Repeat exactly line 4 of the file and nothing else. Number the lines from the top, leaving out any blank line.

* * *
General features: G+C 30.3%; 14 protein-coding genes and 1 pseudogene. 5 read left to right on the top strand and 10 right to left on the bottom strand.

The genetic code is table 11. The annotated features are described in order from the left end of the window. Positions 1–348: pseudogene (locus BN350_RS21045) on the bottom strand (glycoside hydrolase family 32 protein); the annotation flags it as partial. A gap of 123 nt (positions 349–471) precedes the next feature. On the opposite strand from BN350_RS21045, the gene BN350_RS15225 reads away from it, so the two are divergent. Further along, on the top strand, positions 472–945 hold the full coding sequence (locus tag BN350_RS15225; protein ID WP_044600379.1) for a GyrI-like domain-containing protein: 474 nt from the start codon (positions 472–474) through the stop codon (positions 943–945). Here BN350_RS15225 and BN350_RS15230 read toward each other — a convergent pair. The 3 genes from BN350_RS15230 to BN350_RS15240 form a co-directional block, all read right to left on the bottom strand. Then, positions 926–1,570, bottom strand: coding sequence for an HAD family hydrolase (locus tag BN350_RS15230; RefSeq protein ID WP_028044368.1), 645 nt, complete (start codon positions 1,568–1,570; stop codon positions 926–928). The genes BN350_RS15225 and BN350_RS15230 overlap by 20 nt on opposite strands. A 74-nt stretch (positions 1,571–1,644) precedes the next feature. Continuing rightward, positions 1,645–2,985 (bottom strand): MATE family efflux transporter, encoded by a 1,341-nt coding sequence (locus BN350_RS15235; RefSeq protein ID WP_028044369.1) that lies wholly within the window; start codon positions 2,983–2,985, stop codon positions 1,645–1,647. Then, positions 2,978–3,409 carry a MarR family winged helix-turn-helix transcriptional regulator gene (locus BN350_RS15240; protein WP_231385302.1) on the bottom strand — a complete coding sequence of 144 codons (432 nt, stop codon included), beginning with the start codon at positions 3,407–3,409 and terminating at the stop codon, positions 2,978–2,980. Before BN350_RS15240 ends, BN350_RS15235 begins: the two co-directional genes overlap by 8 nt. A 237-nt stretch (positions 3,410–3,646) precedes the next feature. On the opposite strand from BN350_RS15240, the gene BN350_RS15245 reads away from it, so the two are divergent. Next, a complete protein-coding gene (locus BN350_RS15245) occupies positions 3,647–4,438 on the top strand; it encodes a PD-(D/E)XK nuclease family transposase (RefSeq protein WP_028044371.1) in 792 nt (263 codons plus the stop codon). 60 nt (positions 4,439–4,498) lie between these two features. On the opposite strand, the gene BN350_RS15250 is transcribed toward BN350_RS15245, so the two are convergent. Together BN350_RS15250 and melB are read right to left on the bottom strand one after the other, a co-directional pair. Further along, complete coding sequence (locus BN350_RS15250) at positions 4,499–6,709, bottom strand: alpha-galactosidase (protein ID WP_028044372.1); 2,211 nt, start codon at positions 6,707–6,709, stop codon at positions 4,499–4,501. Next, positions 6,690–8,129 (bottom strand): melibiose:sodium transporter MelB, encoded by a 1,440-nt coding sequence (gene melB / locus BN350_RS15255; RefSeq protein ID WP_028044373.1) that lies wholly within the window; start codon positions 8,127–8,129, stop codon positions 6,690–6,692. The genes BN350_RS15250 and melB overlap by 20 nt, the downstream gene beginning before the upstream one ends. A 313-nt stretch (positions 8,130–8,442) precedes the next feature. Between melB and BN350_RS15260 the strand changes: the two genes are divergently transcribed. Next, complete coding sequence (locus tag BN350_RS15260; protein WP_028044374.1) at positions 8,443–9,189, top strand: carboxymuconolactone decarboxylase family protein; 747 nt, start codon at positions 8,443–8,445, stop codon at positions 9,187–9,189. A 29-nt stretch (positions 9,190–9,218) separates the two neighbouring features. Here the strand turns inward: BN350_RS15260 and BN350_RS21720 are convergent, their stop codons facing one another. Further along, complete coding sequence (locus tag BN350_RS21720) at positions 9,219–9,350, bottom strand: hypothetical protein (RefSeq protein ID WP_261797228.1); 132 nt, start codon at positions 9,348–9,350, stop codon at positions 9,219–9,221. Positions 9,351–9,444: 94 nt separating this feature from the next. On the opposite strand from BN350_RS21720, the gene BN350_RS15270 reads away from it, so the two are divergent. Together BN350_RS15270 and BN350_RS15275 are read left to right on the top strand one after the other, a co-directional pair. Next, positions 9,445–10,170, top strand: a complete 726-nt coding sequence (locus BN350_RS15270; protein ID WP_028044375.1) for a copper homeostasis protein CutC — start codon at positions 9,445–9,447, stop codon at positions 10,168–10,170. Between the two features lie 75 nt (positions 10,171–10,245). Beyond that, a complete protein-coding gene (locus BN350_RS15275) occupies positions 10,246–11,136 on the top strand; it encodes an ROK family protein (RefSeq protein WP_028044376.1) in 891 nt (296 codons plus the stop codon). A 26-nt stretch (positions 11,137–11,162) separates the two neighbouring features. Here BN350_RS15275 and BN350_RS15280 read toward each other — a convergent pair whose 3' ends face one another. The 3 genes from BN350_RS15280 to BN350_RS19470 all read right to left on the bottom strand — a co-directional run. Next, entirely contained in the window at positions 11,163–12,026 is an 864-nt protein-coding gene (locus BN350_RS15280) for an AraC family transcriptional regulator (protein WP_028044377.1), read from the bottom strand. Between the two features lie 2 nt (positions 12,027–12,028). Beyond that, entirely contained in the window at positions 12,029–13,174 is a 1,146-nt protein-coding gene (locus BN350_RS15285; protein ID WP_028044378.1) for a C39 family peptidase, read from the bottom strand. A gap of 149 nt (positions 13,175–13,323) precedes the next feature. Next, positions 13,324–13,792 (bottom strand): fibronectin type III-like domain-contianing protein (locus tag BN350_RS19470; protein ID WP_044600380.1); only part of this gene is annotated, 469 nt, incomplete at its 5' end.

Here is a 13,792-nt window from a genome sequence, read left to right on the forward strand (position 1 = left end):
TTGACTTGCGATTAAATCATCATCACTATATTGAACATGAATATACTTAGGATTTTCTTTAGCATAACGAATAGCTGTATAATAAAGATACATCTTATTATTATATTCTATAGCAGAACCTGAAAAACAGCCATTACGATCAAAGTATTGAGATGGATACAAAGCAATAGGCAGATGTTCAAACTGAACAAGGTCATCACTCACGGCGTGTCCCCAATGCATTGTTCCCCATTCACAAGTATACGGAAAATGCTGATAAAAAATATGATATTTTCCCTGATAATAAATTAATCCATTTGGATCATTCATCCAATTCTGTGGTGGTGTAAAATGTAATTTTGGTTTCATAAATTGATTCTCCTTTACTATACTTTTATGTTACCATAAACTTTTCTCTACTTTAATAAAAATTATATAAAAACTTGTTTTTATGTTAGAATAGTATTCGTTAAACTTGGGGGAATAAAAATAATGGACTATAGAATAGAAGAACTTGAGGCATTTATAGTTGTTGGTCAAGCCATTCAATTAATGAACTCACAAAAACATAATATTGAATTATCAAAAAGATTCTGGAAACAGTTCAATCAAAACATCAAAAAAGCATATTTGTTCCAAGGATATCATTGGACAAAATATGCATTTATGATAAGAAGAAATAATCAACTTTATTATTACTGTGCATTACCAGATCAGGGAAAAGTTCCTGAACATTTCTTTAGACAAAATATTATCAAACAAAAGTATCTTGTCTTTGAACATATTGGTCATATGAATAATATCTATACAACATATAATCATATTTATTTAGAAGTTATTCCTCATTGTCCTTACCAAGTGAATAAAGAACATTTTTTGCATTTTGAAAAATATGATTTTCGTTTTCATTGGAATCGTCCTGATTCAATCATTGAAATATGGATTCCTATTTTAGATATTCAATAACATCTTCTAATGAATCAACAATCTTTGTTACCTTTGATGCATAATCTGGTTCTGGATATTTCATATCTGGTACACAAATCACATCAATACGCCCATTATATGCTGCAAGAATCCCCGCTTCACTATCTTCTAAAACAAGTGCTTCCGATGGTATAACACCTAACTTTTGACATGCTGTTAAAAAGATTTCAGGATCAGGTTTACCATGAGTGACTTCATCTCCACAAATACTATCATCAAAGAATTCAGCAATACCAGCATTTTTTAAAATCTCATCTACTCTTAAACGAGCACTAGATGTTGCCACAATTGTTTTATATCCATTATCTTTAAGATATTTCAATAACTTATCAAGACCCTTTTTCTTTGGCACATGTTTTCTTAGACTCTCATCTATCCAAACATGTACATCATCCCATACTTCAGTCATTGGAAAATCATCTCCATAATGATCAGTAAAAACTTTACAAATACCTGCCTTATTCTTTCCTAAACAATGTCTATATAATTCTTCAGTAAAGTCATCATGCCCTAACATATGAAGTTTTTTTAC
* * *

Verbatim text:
TTGACTTGCGATTAAATCATCATCACTATATTGAACATGAATATACTTAGGATTTTCTTTAGCATAACGAATAGCTGTATAATAAAGATACATCTTATTATTATATTCTATAGCAGAACCTGAAAAACAGCCATTACGATCAAAGTATTGAGATGGATACAAAGCAATAGGCAGATGTTCAAACTGAACAAGGTCATCACTCACGGCGTGTCCCCAATGCATTGTTCCCCATTCACAAGTATACGGAAAATGCTGATAAAAAATATGATATTTTCCCTGATAATAAATTAATCCATTTGGATCATTCATCCAATTCTGTGGTGGTGTAAAATGTAATTTTGGTTTCATAAATTGATTCTCCTTTACTATACTTTTATGTTACCATAAACTTTTCTCTACTTTAATAAAAATTATATAAAAACTTGTTTTTATGTTAGAATAGTATTCGTTAAACTTGGGGGAATAAAAATAATGGACTATAGAATAGAAGAACTTGAGGCATTTATAGTTGTTGGTCAAGCCATTCAATTAATGAACTCACAAAAACATAATATTGAATTATCAAAAAGATTCTGGAAACAGTTCAATCAAAACATCAAAAAAGCATATTTGTTCCAAGGATATCATTGGACAAAATATGCATTTATGATAAGAAGAAATAATCAACTTTATTATTACTGTGCATTACCAGATCAGGGAAAAGTTCCTGAACATTTCTTTAGACAAAATATTATCAAACAAAAGTATCTTGTCTTTGAACATATTGGTCATATGAATAATATCTATACAACATATAATCATATTTATTTAGAAGTTATTCCTCATTGTCCTTACCAAGTGAATAAAGAACATTTTTTGCATTTTGAAAAATATGATTTTCGTTTTCATTGGAATCGTCCTGATTCAATCATTGAAATATGGATTCCTATTTTAGATATTCAATAACATCTTCTAATGAATCAACAATCTTTGTTACCTTTGATGCATAATCTGGTTCTGGATATTTCATATCTGGTACACAAATCACATCAATACGCCCATTATATGCTGCAAGAATCCCCGCTTCACTATCTTCTAAAACAAGTGCTTCCGATGGTATAACACCTAACTTTTGACATGCTGTTAAAAAGATTTCAGGATCAGGTTTACCATGAGTGACTTCATCTCCACAAATACTATCATCAAAGAATTCAGCAATACCAGCATTTTTTAAAATCTCATCTACTCTTAAACGAGCACTAGATGTTGCCACAATTGTTTTATATCCATTATCTTTAAGATATTTCAATAACTTATCAAGACCCTTTTTCTTTGGCACATGTTTTCTTAGACTCTCATCTATCCAAACATGTACATCATCCCATACTTCAGTCATTGGAAAATCATCTCCATAATGATCAGTAAAAACTTTACAAATACCTGCCTTATTCTTTCCTAAACAATGTCTATATAATTCTTCAGTAAAGTCATCATGCCCTAACATATGAAGTTTTTTTAC